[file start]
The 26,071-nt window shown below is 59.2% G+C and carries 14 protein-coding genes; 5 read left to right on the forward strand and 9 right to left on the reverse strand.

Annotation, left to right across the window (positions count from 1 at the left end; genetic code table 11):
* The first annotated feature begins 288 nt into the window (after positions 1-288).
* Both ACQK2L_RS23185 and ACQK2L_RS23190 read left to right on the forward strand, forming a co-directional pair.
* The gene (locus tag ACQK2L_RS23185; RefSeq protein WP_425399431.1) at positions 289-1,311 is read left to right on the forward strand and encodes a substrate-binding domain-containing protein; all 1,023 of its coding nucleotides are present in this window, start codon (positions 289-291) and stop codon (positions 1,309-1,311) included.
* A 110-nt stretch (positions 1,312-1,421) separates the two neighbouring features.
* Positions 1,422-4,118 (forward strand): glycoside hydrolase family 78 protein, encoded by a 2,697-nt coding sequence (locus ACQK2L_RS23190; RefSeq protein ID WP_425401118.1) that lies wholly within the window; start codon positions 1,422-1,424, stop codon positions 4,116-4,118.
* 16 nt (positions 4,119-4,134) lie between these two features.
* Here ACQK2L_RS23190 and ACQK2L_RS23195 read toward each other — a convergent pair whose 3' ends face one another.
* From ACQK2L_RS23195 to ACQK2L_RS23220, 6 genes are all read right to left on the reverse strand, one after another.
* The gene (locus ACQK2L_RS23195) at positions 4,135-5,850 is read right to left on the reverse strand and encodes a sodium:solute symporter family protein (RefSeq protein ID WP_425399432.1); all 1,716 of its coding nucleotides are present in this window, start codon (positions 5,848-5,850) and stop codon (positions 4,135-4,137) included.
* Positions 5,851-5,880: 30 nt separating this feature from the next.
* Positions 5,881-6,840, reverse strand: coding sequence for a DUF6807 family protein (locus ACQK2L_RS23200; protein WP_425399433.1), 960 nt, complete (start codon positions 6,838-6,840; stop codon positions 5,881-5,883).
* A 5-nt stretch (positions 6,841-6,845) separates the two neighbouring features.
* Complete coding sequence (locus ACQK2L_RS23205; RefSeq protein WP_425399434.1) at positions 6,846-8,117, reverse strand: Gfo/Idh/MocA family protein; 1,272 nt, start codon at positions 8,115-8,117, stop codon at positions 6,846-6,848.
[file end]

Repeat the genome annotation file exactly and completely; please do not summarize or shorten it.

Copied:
The 26,071-nt window shown below is 59.2% G+C and carries 14 protein-coding genes; 5 read left to right on the forward strand and 9 right to left on the reverse strand.

Annotation, left to right across the window (positions count from 1 at the left end; genetic code table 11):
* The first annotated feature begins 288 nt into the window (after positions 1-288).
* Both ACQK2L_RS23185 and ACQK2L_RS23190 read left to right on the forward strand, forming a co-directional pair.
* The gene (locus tag ACQK2L_RS23185; RefSeq protein WP_425399431.1) at positions 289-1,311 is read left to right on the forward strand and encodes a substrate-binding domain-containing protein; all 1,023 of its coding nucleotides are present in this window, start codon (positions 289-291) and stop codon (positions 1,309-1,311) included.
* A 110-nt stretch (positions 1,312-1,421) separates the two neighbouring features.
* Positions 1,422-4,118 (forward strand): glycoside hydrolase family 78 protein, encoded by a 2,697-nt coding sequence (locus ACQK2L_RS23190; RefSeq protein ID WP_425401118.1) that lies wholly within the window; start codon positions 1,422-1,424, stop codon positions 4,116-4,118.
* 16 nt (positions 4,119-4,134) lie between these two features.
* Here ACQK2L_RS23190 and ACQK2L_RS23195 read toward each other — a convergent pair whose 3' ends face one another.
* From ACQK2L_RS23195 to ACQK2L_RS23220, 6 genes are all read right to left on the reverse strand, one after another.
* The gene (locus ACQK2L_RS23195) at positions 4,135-5,850 is read right to left on the reverse strand and encodes a sodium:solute symporter family protein (RefSeq protein ID WP_425399432.1); all 1,716 of its coding nucleotides are present in this window, start codon (positions 5,848-5,850) and stop codon (positions 4,135-4,137) included.
* Positions 5,851-5,880: 30 nt separating this feature from the next.
* Positions 5,881-6,840, reverse strand: coding sequence for a DUF6807 family protein (locus ACQK2L_RS23200; protein WP_425399433.1), 960 nt, complete (start codon positions 6,838-6,840; stop codon positions 5,881-5,883).
* A 5-nt stretch (positions 6,841-6,845) separates the two neighbouring features.
* Complete coding sequence (locus ACQK2L_RS23205; RefSeq protein WP_425399434.1) at positions 6,846-8,117, reverse strand: Gfo/Idh/MocA family protein; 1,272 nt, start codon at positions 8,115-8,117, stop codon at positions 6,846-6,848.